_{max}*=*the sum of maximum overflow volume at all flooding nodes when LID SCMs are not deployed. The first term on the left-hand side of objective function (1) quantifies reduction of runoff volume at the outlet, while the second term quantifies decreasing flood potential at nodes where drainage system does not have sufficient capacity to pass the design runoff and overflows. Z

_{1}equals zero when all LID SCMs cover their maximum allowable areas, and Z1 becomes 1 when LID SCMs are not deployed. Considering FV and VO is necessary to prevent flooding inside and downstream the catchment respectively. Reducing the amount of runoff at the outlet of the catchment prevents flooding downstream the catchment which is a vulnerable urban area. This consideration is necessary in this study for reducing runoff overflow at flooding nodes inside the catchment.

*Z*

_{2}

*=*objective function 2,

*J*

*=*the number of subcatchments,

*L*

*=*the number of LID SCM types

*, X*(

_{l}*j*) = the area of the

*l*LID SCM in the

^{th}*j*subcatchment, UC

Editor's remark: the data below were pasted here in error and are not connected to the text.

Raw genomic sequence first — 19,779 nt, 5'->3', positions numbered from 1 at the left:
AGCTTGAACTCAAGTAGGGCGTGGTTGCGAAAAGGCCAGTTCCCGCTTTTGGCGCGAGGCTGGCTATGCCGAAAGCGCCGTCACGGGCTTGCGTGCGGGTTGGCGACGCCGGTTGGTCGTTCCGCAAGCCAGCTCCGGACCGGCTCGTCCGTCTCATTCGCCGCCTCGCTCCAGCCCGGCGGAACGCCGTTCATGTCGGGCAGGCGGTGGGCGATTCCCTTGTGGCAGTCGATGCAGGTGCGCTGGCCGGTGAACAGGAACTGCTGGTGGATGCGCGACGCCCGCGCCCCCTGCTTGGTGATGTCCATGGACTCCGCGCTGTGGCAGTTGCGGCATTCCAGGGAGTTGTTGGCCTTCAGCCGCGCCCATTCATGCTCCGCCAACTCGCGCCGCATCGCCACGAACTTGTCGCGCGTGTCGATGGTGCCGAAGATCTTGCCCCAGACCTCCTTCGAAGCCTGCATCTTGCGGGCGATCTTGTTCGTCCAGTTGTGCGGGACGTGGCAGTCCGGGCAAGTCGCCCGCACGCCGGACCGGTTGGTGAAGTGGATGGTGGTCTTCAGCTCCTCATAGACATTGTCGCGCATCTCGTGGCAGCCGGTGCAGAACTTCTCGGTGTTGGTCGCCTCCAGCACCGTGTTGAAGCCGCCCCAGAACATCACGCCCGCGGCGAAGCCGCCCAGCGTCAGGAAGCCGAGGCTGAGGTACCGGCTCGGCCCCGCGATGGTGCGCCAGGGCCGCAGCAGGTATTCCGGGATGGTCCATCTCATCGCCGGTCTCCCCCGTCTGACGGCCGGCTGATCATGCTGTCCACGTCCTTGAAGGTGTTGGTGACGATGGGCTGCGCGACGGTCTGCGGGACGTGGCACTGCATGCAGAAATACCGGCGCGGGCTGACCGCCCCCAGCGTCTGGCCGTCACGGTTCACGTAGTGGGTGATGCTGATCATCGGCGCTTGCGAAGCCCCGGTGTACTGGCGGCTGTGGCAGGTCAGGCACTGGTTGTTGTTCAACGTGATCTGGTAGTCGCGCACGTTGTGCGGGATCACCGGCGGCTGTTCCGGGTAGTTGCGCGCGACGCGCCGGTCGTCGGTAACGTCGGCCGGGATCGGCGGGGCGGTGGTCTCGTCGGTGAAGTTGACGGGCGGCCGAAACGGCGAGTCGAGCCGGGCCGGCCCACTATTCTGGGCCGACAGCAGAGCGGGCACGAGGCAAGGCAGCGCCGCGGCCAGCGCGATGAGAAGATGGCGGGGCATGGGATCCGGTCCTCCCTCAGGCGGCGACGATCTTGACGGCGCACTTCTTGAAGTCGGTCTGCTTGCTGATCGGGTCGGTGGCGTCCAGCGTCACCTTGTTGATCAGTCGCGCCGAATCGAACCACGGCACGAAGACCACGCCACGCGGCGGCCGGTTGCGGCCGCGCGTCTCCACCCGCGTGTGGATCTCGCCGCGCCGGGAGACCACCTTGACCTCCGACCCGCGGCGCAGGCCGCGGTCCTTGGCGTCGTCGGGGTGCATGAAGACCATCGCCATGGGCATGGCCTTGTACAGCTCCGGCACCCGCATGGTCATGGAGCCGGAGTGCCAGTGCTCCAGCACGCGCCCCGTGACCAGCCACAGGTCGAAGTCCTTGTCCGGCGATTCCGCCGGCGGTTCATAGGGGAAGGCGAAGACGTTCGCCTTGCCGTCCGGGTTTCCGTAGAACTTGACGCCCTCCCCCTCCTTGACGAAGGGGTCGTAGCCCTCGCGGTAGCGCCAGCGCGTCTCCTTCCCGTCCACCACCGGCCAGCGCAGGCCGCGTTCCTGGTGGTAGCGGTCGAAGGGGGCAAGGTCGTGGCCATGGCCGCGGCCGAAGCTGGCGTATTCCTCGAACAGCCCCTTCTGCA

^{th}_{l}= the unit cost of the

*l*LID SCM type,

^{th}*Maximum Cost*= the cost of construction and maintenance of all LID SCMs covering the maximum allowable area.

*Z*

_{3}= objective function 3,

*VO*

_{1}and

*VO*

_{2}are defined identically as in Equation (1),

*VO*

_{2}= the volume of runoff at the outlet when LID SCMs undergo maximum clogging and or blockage, and

*VF*

_{2}= the sum of runoff volume at flooding nodes when LID SCMs undergo maximum expected clogging or blockage.

Concerning the second terms of objective functions 1 and 3 notice that if there are no flooding nodes in the study area then the runoff peak flow in the catchment outlet is considered instead of the sum of overflow volume at flooding nodes (FV) for the purpose of reducing the risk of downstream flooding.

#### The multi-objective antlion optimization algorithm